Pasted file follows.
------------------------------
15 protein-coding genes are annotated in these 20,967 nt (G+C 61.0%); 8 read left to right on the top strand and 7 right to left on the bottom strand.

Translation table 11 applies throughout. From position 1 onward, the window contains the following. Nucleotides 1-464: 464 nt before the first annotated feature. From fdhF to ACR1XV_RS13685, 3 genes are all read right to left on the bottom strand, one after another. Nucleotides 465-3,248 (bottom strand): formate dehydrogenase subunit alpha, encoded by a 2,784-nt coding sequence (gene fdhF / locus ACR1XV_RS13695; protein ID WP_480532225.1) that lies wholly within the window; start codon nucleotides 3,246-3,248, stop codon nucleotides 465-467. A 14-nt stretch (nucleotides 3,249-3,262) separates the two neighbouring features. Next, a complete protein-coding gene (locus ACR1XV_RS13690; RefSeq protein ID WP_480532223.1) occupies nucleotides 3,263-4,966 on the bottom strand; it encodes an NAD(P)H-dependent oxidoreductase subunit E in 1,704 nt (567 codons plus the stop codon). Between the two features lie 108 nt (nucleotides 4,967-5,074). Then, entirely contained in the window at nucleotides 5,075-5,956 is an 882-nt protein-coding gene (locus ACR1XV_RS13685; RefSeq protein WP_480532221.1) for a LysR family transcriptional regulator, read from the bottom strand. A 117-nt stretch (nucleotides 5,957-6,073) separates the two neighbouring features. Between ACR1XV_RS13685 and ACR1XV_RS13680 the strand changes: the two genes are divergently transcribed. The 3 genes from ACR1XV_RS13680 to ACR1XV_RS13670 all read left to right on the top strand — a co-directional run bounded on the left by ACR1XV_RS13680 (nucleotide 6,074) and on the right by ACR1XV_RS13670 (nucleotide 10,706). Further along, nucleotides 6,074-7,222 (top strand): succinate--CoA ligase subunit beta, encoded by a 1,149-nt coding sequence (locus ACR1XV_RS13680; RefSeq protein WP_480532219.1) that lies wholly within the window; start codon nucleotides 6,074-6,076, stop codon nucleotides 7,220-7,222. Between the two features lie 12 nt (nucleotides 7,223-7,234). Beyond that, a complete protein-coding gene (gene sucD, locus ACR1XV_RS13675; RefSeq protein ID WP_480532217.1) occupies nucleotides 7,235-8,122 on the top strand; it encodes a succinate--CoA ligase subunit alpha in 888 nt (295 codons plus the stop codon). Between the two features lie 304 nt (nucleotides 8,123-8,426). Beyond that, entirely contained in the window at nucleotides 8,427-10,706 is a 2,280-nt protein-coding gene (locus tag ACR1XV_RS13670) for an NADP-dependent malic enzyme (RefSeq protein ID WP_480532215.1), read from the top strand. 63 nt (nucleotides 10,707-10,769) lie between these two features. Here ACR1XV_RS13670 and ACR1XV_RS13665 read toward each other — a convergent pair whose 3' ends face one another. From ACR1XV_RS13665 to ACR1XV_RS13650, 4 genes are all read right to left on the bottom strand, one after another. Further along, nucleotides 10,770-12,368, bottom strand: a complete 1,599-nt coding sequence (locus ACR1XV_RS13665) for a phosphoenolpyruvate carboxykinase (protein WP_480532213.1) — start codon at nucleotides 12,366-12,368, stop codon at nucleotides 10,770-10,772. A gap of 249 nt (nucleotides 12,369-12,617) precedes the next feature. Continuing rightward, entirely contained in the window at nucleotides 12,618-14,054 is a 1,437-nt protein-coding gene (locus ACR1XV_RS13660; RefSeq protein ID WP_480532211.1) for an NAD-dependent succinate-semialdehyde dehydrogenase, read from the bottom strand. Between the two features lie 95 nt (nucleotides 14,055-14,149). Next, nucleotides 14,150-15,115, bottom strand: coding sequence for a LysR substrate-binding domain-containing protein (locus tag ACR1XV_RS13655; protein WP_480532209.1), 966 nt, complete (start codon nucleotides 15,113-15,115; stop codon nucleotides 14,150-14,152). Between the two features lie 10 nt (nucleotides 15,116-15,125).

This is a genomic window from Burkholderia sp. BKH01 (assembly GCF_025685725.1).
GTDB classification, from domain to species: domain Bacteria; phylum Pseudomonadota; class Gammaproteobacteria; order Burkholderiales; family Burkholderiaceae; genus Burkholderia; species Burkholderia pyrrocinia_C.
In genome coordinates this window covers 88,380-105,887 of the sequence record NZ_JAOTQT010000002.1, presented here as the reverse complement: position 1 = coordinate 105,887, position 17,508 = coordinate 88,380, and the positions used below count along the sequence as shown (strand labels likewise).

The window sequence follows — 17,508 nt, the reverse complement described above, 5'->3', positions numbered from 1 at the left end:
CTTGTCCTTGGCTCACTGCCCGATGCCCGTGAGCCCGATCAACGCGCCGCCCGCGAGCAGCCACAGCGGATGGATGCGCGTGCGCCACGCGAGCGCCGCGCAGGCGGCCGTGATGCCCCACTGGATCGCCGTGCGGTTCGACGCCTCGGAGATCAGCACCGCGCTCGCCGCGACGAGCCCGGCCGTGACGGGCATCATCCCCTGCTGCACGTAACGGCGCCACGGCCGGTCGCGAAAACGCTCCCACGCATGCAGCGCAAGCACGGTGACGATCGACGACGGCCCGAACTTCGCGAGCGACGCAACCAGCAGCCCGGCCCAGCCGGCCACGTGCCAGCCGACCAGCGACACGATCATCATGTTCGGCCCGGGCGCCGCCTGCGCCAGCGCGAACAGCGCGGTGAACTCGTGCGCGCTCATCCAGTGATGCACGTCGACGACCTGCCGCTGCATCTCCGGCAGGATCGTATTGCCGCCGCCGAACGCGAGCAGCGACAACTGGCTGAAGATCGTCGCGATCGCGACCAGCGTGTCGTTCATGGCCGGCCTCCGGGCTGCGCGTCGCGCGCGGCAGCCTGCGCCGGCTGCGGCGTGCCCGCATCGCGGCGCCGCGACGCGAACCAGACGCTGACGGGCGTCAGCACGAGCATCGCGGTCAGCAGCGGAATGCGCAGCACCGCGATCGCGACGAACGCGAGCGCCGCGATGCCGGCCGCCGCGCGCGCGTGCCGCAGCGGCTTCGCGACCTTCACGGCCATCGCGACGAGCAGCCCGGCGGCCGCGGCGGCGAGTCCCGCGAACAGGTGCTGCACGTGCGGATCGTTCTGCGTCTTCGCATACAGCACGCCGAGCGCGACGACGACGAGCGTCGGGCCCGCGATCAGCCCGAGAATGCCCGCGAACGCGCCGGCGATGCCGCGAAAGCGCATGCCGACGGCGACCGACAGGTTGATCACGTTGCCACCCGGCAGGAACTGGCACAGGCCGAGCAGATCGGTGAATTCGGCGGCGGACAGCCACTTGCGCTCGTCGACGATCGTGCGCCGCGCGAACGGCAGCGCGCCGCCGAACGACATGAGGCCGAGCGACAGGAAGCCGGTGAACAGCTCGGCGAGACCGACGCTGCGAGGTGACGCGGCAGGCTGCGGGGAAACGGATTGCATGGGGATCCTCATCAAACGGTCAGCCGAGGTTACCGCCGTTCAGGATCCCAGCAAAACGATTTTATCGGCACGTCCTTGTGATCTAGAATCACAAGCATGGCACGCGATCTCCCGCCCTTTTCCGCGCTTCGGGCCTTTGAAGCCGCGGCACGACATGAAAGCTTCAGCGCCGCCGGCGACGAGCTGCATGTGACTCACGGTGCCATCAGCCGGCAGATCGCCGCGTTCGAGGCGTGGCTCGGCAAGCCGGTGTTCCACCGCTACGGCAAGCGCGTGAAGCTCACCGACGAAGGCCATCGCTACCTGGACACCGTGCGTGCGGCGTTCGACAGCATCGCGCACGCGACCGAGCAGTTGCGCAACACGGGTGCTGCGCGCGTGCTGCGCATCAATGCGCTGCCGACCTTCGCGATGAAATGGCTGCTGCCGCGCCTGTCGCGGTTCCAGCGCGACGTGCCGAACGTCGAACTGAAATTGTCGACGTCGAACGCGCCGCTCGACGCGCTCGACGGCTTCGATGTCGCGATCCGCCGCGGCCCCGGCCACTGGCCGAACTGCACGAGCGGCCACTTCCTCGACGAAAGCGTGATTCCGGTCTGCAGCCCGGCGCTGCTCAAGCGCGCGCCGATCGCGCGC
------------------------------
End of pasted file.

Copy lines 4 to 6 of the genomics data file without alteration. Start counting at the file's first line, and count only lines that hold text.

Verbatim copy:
GTDB classification, from domain to species: domain Bacteria; phylum Pseudomonadota; class Gammaproteobacteria; order Burkholderiales; family Burkholderiaceae; genus Burkholderia; species Burkholderia pyrrocinia_C.
In genome coordinates this window covers 88,380-105,887 of the sequence record NZ_JAOTQT010000002.1, presented here as the reverse complement: position 1 = coordinate 105,887, position 17,508 = coordinate 88,380, and the positions used below count along the sequence as shown (strand labels likewise).

The window sequence follows — 17,508 nt, the reverse complement described above, 5'->3', positions numbered from 1 at the left end: